You had me at magical realism. That’s the category this book falls into and it does so beautifully, with rich descriptions and feisty female characters. It’s also a book I often see pop up on listicles – whether they’re focused on books in translation or books from around the world, the widespread love for The House of the Spirits and its author is undeniable.

Neighbours: The Story of a Murder by Lília Momplé (Mozambique)
Translated from Portuguese, the story is filled with a host of varied characters occupying three different households. Grounded through their social realities, this book is more than just a crime thriller.

The Locust and the Bird: My Mother’s Story by Hanan al-Shaykh (Lebanon)
They drink coffee! I could spend all day reading characters who drink coffee, while drinking coffee myself. The Locust and the Bird is a memoir about the author’s mother’s life, instead of her own. I think that’s what sets it apart from other memoirs. I’m not a massive fan of the genre, and here it feels as if the author’s distance helps her focus on making the story and characters come alive.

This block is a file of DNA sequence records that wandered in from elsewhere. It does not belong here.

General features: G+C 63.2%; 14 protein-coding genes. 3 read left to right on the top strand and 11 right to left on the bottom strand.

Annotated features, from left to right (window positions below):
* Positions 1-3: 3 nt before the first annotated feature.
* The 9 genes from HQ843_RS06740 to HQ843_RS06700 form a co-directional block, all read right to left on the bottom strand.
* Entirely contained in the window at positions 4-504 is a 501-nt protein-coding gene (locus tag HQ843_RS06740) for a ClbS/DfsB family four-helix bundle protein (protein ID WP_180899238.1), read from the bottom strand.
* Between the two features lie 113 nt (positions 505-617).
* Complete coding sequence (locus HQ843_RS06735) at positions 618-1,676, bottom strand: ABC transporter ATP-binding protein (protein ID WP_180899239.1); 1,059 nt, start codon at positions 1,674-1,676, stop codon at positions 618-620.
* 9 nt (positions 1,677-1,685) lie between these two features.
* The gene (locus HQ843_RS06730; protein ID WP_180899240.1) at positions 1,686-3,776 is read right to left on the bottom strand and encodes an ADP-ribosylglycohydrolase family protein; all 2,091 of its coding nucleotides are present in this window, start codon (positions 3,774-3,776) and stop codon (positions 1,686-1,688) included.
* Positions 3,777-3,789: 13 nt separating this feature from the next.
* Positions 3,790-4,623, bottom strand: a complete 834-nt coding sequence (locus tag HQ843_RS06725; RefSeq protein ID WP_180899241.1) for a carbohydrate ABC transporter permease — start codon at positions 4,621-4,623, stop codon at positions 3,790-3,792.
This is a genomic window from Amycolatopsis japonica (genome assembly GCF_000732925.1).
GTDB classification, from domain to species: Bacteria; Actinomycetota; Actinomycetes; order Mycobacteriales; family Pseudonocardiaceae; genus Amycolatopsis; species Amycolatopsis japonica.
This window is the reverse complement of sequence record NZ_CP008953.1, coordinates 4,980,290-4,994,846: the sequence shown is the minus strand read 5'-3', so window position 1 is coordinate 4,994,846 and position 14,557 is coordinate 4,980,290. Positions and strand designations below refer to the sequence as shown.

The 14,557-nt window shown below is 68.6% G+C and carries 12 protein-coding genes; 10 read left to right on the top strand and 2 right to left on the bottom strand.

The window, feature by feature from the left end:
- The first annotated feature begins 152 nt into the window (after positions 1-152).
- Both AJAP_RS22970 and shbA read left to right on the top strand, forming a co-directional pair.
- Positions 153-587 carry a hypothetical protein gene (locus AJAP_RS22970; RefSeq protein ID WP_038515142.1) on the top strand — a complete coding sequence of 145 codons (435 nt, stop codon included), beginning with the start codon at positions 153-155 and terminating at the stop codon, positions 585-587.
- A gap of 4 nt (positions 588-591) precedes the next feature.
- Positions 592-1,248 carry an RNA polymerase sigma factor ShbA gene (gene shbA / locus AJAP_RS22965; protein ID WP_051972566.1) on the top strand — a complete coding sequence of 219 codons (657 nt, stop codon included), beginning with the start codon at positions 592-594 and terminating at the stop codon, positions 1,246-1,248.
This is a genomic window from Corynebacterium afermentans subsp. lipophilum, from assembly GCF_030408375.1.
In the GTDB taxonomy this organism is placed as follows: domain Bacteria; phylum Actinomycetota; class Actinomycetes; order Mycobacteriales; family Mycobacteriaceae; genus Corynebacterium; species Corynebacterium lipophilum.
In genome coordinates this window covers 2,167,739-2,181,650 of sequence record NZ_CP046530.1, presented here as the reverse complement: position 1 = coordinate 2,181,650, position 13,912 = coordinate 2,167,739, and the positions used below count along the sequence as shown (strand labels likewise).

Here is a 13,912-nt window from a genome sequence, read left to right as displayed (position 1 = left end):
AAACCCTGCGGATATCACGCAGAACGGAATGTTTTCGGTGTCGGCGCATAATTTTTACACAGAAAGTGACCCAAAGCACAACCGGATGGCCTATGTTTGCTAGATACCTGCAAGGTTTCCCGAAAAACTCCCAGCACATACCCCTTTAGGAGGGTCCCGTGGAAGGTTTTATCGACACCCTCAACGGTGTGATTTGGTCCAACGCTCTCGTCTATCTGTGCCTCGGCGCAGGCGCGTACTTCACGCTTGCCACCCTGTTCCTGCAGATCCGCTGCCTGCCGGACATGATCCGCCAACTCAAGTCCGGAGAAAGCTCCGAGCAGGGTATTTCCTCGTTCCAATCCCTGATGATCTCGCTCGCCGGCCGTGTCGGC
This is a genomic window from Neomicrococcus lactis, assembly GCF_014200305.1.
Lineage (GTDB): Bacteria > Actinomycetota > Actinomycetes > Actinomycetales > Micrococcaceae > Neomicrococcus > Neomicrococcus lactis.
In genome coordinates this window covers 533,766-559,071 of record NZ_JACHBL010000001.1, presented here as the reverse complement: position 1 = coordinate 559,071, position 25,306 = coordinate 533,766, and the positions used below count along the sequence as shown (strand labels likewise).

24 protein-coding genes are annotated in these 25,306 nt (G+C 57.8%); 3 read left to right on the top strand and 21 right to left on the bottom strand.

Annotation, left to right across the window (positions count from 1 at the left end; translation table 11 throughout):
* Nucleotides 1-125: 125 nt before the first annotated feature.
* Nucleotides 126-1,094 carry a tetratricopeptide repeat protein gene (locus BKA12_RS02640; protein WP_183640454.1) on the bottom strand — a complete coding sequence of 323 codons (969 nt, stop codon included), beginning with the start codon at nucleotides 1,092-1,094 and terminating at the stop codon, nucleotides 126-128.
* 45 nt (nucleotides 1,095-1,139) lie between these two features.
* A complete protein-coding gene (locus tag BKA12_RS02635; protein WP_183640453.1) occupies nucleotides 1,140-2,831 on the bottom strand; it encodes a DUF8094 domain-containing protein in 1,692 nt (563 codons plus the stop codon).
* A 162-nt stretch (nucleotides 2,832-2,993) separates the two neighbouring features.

Heidi by Johanna Spyri (Switzerland)
This book will want to make you move to the mountains to live like its free-spirited little heroine – with days full of fresh air, natural light, and sunshine. Best read outside with a slice of melted Raclette cheese on fresh, hot bread.

The Vegetarian by Han Kang (South Korea)
This is another book that pops up on a lot of lists – probably even more so than The House of the Spirits. Told in three parts, it focuses on the character Yeong-hye and her decision to stop eating meat. It’s a story not told from her point of view, filled with visceral descriptions that make this book about so much more than what we choose not to eat.